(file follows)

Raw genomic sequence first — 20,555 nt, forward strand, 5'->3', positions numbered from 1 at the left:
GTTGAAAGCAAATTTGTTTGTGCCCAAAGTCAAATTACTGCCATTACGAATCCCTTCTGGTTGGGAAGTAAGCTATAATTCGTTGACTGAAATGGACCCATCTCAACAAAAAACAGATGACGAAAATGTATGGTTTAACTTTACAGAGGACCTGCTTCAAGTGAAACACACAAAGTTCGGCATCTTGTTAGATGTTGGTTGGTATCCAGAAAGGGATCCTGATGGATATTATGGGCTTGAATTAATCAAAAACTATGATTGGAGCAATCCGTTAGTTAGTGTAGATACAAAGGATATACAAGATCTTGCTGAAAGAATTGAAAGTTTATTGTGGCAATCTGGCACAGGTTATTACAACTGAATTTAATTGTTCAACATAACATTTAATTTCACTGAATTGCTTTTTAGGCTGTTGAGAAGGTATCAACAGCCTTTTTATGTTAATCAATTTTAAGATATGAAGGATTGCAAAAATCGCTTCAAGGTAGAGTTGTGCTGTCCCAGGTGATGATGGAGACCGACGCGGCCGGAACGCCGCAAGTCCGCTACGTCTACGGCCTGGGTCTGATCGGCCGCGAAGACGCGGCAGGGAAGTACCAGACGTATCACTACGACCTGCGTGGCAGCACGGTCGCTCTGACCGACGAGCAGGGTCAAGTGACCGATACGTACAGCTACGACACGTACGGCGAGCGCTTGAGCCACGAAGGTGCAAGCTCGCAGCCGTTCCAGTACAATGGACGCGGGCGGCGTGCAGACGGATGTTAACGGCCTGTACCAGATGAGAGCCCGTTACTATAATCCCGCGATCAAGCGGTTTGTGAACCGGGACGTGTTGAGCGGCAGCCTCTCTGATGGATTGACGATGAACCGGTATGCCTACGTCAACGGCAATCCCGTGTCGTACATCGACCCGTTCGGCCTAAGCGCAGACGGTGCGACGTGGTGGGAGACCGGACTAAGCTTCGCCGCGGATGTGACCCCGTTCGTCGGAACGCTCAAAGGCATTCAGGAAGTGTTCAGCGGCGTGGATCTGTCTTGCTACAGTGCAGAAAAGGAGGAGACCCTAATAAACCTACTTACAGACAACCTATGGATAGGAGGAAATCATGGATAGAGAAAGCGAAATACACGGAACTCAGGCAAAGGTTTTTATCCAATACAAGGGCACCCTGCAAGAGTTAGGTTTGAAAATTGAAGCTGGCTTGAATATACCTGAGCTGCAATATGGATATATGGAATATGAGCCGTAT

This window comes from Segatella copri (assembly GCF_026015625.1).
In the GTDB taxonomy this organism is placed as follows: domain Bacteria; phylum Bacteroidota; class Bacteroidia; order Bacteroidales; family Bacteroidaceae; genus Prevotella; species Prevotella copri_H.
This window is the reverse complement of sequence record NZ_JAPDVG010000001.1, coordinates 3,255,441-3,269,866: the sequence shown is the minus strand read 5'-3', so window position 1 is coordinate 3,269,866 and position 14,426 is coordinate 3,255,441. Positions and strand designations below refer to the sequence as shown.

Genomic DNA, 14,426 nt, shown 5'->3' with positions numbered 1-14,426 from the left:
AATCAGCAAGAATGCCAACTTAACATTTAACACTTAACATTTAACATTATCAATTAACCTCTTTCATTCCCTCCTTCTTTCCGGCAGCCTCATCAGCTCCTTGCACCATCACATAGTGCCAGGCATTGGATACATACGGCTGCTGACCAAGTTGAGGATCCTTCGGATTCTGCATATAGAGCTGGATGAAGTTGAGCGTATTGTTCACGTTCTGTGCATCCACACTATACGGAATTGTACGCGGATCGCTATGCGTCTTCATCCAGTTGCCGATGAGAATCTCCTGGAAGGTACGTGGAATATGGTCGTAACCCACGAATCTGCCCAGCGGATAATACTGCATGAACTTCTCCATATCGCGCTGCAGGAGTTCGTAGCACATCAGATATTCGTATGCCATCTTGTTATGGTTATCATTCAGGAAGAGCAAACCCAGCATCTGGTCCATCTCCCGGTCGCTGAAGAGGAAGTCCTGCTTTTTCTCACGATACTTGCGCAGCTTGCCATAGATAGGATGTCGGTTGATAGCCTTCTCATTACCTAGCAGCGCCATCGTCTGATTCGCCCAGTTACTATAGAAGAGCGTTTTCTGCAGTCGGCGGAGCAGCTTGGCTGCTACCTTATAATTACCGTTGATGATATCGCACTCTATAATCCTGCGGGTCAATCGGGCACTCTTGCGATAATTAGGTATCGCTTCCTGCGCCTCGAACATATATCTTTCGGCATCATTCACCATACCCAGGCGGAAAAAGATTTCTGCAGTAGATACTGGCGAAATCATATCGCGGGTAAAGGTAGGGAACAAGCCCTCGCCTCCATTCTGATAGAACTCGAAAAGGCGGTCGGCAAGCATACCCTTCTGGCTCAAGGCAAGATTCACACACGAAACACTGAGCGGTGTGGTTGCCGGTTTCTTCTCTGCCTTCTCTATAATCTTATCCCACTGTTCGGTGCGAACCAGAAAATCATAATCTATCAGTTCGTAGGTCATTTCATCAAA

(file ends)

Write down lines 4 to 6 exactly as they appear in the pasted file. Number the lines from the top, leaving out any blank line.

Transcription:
In the GTDB taxonomy this organism is placed as follows: domain Bacteria; phylum Bacteroidota; class Bacteroidia; order Bacteroidales; family Bacteroidaceae; genus Prevotella; species Prevotella copri_H.
This window is the reverse complement of sequence record NZ_JAPDVG010000001.1, coordinates 3,255,441-3,269,866: the sequence shown is the minus strand read 5'-3', so window position 1 is coordinate 3,269,866 and position 14,426 is coordinate 3,255,441. Positions and strand designations below refer to the sequence as shown.

Genomic DNA, 14,426 nt, shown 5'->3' with positions numbered 1-14,426 from the left: